There are three requirements you must meet before you may take a home office deduction: the home office must be (1) a specific area of your home (2) used regularly and exclusively (3) as your principal place of business. The third requirement may also be met if you use the home office to meet with patients, clients, or customers even if the office is not your principal place of business.
1. Specific Area of Your Home
The “specific area” may be a separate room or a part of a larger room. The IRS only requires that the area be separately identifiable. Partitions are helpful, but the home office deduction will apply as long as you can clearly define the space that makes up your home office.
2. Used Regularly and Exclusively
This is really two requirements in one. The “regular” requirement means that you may not use the home office merely occasionally. There is no specific number of hours or days the IRS expects, but your use of the home office should be substantial enough that it is integral to your business.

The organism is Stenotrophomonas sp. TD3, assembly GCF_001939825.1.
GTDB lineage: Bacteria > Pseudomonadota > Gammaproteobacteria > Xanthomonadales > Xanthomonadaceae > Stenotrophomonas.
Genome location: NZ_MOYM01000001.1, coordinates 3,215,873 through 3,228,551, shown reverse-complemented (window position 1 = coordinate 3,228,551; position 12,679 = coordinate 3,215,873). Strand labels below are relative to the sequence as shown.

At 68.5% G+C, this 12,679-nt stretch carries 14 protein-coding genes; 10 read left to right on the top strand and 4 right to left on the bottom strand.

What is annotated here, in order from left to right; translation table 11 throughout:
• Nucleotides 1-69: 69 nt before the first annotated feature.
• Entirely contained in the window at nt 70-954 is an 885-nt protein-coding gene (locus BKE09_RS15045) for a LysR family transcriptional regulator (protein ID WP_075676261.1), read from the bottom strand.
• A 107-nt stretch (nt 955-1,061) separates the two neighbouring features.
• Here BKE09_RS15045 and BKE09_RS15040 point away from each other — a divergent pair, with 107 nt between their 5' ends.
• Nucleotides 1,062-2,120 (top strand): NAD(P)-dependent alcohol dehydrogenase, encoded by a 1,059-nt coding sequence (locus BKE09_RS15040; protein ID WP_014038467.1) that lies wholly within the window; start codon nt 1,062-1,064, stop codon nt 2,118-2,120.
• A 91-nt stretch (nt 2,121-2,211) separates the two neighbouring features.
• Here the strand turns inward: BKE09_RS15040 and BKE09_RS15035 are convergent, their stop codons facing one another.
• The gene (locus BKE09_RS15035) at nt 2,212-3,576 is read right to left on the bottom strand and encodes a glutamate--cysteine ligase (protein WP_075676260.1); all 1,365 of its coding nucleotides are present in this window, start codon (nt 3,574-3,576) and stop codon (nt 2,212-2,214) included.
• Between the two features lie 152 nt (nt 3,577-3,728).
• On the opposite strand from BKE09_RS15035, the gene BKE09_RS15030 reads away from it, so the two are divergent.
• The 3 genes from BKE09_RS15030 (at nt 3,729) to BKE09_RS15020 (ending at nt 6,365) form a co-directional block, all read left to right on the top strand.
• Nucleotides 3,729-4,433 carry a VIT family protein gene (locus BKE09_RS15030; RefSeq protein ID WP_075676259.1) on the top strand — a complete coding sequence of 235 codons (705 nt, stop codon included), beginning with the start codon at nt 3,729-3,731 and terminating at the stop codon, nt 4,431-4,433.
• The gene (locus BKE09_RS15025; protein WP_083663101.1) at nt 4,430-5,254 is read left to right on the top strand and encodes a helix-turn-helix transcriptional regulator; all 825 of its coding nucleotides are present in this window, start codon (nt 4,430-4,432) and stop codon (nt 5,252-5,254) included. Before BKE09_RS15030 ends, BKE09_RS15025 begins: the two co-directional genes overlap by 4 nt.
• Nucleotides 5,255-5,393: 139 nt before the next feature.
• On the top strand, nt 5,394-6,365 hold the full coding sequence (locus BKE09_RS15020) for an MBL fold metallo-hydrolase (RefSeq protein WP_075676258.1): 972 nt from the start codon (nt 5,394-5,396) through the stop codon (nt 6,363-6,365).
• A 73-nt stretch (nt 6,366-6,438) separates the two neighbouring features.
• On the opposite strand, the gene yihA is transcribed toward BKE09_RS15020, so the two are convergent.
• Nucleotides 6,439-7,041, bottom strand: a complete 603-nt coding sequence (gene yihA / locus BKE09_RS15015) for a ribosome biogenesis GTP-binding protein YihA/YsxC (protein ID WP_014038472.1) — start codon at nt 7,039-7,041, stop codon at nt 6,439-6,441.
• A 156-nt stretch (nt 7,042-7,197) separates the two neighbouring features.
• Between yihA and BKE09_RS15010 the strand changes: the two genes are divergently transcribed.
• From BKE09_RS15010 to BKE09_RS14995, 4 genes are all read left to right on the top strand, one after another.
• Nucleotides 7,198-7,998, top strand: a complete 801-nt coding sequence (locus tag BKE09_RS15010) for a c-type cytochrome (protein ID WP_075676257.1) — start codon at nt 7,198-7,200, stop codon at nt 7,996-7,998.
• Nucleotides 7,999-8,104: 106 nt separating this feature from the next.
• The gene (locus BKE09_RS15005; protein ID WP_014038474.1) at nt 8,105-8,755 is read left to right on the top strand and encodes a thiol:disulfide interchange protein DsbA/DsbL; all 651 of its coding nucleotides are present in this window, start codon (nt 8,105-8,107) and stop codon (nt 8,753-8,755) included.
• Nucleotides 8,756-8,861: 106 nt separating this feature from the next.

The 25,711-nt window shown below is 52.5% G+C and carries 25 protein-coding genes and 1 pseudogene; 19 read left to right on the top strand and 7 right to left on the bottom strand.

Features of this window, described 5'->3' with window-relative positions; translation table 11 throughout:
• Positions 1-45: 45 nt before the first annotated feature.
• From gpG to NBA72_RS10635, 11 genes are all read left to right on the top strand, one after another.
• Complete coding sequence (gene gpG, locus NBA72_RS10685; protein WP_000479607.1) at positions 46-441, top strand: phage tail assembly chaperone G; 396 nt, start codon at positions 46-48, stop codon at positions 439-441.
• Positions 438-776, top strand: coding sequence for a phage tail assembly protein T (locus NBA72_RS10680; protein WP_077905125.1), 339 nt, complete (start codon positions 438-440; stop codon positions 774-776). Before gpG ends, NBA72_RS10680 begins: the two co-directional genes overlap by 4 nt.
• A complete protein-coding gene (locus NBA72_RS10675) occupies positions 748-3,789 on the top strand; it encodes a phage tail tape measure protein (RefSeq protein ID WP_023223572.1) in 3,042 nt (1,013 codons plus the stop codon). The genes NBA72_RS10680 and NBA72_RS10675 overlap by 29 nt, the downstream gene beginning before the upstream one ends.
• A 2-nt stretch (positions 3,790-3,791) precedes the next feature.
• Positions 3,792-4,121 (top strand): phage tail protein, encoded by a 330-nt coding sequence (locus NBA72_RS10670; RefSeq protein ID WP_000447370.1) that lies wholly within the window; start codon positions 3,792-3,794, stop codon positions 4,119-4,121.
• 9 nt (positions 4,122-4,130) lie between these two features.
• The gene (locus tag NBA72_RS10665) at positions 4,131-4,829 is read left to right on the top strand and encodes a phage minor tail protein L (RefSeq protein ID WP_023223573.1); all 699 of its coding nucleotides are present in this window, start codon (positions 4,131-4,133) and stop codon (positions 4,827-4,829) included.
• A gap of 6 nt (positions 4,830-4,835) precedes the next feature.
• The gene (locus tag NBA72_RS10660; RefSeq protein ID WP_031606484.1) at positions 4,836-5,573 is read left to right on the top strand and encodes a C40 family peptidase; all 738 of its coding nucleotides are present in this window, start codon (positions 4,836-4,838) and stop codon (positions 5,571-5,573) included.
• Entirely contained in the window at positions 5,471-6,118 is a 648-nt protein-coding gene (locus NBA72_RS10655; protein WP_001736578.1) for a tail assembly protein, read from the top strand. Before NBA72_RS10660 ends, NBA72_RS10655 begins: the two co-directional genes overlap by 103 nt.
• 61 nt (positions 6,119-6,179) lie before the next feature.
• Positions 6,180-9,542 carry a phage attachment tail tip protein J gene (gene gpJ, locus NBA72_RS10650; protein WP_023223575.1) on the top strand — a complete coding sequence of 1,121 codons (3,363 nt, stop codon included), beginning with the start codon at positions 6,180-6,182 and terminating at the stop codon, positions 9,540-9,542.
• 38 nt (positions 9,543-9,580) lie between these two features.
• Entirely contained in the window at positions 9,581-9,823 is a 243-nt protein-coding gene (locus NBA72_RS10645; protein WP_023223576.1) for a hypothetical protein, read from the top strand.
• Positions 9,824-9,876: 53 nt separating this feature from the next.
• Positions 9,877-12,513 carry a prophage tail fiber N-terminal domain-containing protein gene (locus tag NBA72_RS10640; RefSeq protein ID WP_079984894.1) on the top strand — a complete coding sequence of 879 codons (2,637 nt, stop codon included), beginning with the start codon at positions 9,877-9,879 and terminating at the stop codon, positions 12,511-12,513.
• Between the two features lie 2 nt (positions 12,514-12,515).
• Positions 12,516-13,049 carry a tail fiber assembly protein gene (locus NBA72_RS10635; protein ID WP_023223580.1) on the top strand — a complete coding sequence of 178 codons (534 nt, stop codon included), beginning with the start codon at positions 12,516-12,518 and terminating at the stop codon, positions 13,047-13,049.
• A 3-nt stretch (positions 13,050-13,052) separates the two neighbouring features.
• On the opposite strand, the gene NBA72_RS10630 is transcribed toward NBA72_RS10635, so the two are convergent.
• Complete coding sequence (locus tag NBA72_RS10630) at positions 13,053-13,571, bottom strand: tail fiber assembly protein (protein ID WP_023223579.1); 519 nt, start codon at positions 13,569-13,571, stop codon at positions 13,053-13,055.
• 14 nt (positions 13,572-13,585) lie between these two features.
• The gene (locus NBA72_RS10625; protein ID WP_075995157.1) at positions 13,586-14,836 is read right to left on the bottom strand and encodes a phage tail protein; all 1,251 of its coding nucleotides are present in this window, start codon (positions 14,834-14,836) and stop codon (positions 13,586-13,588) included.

The “exclusive” requirement means that you must use the area for business reasons only. Any personal use at all will prevent the area from being a home office.
3a. Principal Place of Business
A principal place of business is not necessarily the one in which you spend the majority of your time. Regular administrative actives, such as record-keeping, bill paying, report writing, and appointment setting will classify the home office as a principal place of business.
3b. Meet with Patients, Clients, or Customers
If you physically meet clients in your home office and do so regularly, it will qualify for a home office deduction even if it is not your principal place of business.
Incorrect home office deductions are one of the leading causes of IRS audits, so make sure your home office is subject to the deduction before attempting to take it. If your LLC is a disregarded entity or a pass-through entity (i.e. you have not elected to be taxed as a corporation), the home office deduction will appear on your personal tax return. If you are confused about whether you may take the deduction or how to apply it to your taxes, consult a qualified tax attorney or tax accountant.